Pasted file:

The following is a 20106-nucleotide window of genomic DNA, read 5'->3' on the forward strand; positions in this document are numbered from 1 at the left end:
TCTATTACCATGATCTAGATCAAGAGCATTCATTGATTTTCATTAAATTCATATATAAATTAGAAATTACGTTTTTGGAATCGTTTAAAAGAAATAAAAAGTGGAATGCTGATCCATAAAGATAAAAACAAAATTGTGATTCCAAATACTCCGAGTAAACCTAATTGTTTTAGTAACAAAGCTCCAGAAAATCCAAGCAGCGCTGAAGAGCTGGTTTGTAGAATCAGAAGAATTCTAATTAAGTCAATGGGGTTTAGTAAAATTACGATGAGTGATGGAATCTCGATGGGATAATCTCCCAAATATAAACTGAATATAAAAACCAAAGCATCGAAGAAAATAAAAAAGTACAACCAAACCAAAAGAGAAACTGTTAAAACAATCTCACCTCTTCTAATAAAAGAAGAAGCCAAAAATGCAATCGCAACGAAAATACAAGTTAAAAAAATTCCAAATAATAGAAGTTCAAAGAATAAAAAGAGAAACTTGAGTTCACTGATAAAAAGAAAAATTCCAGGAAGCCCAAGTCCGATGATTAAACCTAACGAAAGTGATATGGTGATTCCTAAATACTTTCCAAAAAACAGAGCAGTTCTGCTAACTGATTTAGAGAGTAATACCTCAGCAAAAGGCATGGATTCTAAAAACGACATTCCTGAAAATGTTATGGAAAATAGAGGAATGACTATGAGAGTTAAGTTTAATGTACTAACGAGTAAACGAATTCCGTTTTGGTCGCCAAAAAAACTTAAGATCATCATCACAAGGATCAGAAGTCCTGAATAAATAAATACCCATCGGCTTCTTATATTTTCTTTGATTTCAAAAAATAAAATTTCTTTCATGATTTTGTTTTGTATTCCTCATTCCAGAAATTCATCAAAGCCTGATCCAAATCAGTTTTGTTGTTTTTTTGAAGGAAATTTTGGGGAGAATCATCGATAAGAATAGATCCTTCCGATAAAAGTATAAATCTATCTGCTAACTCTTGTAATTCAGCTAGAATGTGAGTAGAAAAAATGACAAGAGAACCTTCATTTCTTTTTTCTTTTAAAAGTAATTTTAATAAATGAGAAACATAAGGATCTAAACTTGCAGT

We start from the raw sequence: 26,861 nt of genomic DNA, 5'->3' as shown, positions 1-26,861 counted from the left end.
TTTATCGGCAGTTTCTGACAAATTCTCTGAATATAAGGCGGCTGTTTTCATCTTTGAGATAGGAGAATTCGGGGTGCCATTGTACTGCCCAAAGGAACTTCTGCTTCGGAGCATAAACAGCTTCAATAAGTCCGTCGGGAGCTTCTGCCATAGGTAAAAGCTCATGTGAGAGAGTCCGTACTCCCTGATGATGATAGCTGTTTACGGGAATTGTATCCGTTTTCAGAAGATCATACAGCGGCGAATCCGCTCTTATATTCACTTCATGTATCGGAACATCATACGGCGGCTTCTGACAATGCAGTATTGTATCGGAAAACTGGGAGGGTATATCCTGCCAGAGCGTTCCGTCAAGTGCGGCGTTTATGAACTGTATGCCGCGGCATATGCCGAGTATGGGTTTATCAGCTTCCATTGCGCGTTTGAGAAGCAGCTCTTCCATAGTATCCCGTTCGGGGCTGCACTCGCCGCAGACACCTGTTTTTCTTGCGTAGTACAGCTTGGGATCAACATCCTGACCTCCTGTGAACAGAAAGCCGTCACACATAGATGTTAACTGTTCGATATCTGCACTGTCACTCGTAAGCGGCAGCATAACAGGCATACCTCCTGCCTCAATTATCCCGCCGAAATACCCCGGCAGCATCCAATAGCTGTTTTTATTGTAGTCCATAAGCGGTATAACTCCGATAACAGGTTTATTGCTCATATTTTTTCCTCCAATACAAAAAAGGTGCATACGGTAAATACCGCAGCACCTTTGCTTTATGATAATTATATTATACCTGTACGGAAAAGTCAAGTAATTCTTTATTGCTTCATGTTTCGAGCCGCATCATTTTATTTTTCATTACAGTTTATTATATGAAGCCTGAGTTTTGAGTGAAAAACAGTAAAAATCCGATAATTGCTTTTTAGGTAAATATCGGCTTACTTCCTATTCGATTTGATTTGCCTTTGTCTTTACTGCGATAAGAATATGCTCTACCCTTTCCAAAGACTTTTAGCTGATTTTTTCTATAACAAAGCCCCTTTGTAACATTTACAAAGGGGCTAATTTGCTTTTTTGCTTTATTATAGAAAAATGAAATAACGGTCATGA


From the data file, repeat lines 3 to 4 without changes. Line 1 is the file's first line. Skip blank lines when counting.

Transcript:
We start from the raw sequence: 26,861 nt of genomic DNA, 5'->3' as shown, positions 1-26,861 counted from the left end.
TTTATCGGCAGTTTCTGACAAATTCTCTGAATATAAGGCGGCTGTTTTCATCTTTGAGATAGGAGAATTCGGGGTGCCATTGTACTGCCCAAAGGAACTTCTGCTTCGGAGCATAAACAGCTTCAATAAGTCCGTCGGGAGCTTCTGCCATAGGTAAAAGCTCATGTGAGAGAGTCCGTACTCCCTGATGATGATAGCTGTTTACGGGAATTGTATCCGTTTTCAGAAGATCATACAGCGGCGAATCCGCTCTTATATTCACTTCATGTATCGGAACATCATACGGCGGCTTCTGACAATGCAGTATTGTATCGGAAAACTGGGAGGGTATATCCTGCCAGAGCGTTCCGTCAAGTGCGGCGTTTATGAACTGTATGCCGCGGCATATGCCGAGTATGGGTTTATCAGCTTCCATTGCGCGTTTGAGAAGCAGCTCTTCCATAGTATCCCGTTCGGGGCTGCACTCGCCGCAGACACCTGTTTTTCTTGCGTAGTACAGCTTGGGATCAACATCCTGACCTCCTGTGAACAGAAAGCCGTCACACATAGATGTTAACTGTTCGATATCTGCACTGTCACTCGTAAGCGGCAGCATAACAGGCATACCTCCTGCCTCAATTATCCCGCCGAAATACCCCGGCAGCATCCAATAGCTGTTTTTATTGTAGTCCATAAGCGGTATAACTCCGATAACAGGTTTATTGCTCATATTTTTTCCTCCAATACAAAAAAGGTGCATACGGTAAATACCGCAGCACCTTTGCTTTATGATAATTATATTATACCTGTACGGAAAAGTCAAGTAATTCTTTATTGCTTCATGTTTCGAGCCGCATCATTTTATTTTTCATTACAGTTTATTATATGAAGCCTGAGTTTTGAGTGAAAAACAGTAAAAATCCGATAATTGCTTTTTAGGTAAATATCGGCTTACTTCCTATTCGATTTGATTTGCCTTTGTCTTTACTGCGATAAGAATATGCTCTACCCTTTCCAAAGACTTTTAGCTGATTTTTTCTATAACAAAGCCCCTTTGTAACATTTACAAAGGGGCTAATTTGCTTTTTTGCTTTATTATAGAAAAATGAAATAACGGTCATGA